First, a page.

Sunday, July 28, 2013
Ankle Sprain: Injury Advice
About 5 weeks ago, I fell and the foot began to swell and turn to a purplish shade within about 5 minutes. I ended up in the E.R, being diagnosed with a bad sprain, and it was put in a splint for a week. Although I stayed off of it completely for that time, the swelling, pain, or coloring had not improved at all.
In a visit to another orthopedist, he diagnosed it as a chip fracture, caused by tearing a ligament with the bone. He put it in a cam walker originally for 3 weeks. After those weeks, he looked at it again, but the swelling had not gone down very much, and the pain seemed to have increased, if possible.
Dr Blake's comment: With a 3rd degree sprain with chip fracture, swelling is going to take 4 to 5 months to go down. It never goes down when you are immobilized, as the velcro straps above the ankle will prevent the swelling from going back towards your heart. You can help this with compression within the walker, elevation, massage, PT, acupuncture, contrast baths, and various salves. You will see the first real reduction in swelling when you can walk normal with the cam walker for 2 straight weeks. The second reduction in swelling occurs when you have been able to wean successfully out of the walker and are in the Aircast brace full time.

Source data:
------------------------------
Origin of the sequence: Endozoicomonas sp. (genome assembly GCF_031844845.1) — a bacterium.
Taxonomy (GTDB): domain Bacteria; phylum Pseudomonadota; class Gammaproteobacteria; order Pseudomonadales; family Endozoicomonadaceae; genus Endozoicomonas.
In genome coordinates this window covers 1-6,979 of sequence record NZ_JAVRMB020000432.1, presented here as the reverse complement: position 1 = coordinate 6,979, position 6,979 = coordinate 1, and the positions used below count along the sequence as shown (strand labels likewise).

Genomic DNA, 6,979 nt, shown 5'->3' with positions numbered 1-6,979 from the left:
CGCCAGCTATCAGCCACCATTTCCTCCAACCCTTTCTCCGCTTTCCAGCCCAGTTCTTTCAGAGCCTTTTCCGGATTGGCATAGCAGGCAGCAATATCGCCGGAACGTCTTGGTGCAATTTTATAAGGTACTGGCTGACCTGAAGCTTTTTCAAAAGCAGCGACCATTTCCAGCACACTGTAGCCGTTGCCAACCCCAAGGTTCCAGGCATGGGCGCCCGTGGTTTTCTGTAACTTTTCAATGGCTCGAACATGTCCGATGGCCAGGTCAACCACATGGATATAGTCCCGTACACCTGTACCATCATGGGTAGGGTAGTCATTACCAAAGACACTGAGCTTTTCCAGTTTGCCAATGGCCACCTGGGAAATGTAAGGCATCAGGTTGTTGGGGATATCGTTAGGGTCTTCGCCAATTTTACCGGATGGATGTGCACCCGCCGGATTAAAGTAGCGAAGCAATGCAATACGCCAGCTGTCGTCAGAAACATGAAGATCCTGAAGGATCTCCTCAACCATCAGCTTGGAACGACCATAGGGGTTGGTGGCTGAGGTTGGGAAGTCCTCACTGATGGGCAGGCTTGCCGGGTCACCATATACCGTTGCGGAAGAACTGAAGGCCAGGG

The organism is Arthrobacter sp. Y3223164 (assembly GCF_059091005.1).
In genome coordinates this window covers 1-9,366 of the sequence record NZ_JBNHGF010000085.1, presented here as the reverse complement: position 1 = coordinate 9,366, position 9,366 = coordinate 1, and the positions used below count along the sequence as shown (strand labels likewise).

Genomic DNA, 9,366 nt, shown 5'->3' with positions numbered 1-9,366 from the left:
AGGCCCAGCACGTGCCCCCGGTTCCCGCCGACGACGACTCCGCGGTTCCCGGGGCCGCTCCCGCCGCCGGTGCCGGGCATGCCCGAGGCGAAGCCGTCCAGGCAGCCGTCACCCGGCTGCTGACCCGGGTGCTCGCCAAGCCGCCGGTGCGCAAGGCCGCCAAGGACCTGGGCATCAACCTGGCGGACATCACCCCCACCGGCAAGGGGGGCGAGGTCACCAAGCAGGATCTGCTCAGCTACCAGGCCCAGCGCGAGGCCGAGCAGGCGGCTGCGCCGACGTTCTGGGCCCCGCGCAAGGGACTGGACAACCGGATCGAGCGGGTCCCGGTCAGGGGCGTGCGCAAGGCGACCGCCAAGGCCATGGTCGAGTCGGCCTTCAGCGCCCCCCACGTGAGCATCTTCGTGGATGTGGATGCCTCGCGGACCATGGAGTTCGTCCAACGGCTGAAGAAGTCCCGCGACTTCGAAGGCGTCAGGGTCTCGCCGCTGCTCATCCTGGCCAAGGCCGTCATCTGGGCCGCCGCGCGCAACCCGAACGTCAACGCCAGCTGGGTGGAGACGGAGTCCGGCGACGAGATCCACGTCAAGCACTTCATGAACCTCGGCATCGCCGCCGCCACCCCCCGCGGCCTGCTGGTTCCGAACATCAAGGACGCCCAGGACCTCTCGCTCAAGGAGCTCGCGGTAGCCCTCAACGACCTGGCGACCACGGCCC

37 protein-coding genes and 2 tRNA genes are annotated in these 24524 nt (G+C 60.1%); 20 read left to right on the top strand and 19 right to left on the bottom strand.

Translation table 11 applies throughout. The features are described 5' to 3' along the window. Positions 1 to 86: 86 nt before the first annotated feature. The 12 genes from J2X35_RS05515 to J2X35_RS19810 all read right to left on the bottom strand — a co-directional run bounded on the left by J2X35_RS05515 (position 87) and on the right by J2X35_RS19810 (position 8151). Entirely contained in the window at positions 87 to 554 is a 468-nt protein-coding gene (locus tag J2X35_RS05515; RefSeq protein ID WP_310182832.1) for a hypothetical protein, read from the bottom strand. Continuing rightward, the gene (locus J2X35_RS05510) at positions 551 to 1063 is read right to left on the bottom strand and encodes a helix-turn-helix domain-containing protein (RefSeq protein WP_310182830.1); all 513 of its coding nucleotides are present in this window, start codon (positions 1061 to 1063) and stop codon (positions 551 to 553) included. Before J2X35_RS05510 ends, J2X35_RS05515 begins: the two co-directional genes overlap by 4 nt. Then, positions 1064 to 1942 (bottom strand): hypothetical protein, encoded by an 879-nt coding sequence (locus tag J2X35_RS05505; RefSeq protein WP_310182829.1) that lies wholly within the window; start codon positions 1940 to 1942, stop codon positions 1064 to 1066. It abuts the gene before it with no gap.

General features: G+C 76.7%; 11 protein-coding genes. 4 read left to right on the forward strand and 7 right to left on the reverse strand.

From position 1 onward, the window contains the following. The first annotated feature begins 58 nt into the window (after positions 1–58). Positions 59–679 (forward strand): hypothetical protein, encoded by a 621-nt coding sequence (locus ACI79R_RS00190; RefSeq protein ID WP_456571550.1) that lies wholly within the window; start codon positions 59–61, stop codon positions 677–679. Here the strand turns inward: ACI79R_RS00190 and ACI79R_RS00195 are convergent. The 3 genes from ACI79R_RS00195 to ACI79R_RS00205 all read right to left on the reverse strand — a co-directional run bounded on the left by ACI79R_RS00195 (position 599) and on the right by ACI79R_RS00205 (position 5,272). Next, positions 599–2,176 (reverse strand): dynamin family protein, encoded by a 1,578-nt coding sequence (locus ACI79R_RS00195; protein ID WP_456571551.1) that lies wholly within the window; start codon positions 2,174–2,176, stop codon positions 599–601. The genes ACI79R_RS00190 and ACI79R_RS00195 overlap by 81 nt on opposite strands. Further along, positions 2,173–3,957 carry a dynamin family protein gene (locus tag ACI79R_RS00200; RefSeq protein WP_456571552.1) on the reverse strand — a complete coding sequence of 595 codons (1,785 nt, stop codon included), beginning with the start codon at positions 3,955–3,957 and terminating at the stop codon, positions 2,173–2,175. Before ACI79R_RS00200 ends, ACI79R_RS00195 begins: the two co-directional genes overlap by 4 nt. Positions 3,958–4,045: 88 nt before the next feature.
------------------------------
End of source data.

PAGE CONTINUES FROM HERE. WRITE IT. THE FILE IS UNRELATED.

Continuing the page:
He said to leave it in the boot for 3 more weeks, later transferring it to an air cast, before beginning therapy. But now, a week before the follow up, the foot hurts more every time I put pressure on it. The pain is not in the ankle, but in the inside of the foot and the heel. The swelling has gone down a bit, but the bruising has returned, and the pain is becoming more unbearable. Is it possible more than one ligament has been torn and this may require surgery?
Dr Blake's comment: 30 years ago, in the infancy of sports medicine as a discipline, doctors and physical therapists were encouraging mobilization for ankle sprains, not immobilization. I definitely feel this needs to be tailored to each individual, but immobilization can lead to all your symptoms. When you sprain an ankle, you may have an obvious injury, and several less obvious injuries (minor or severe). Since you are having more pain, the obvious thing to do this next month is to get some other test your doc feels appropriate (MRI, bone scan, other xrays, etc) and to re-create a pain free environment (different boot, out of the boot, crutches more, or some obvious change in your activity). Typically with your injury I would have you in PT within the first week. The PT can successfully work on the swelling, find sources of pain, re-create a pain free environment, and give great feedback to the doc treating. Surgeries for torn ligaments, even with chip fractures, are done 9 to 12 months after the injury when the PTs can not find a way to get you functionally stable (where you feel a small crack in the road will cause a sprain). I sure hope this helps you some. Rich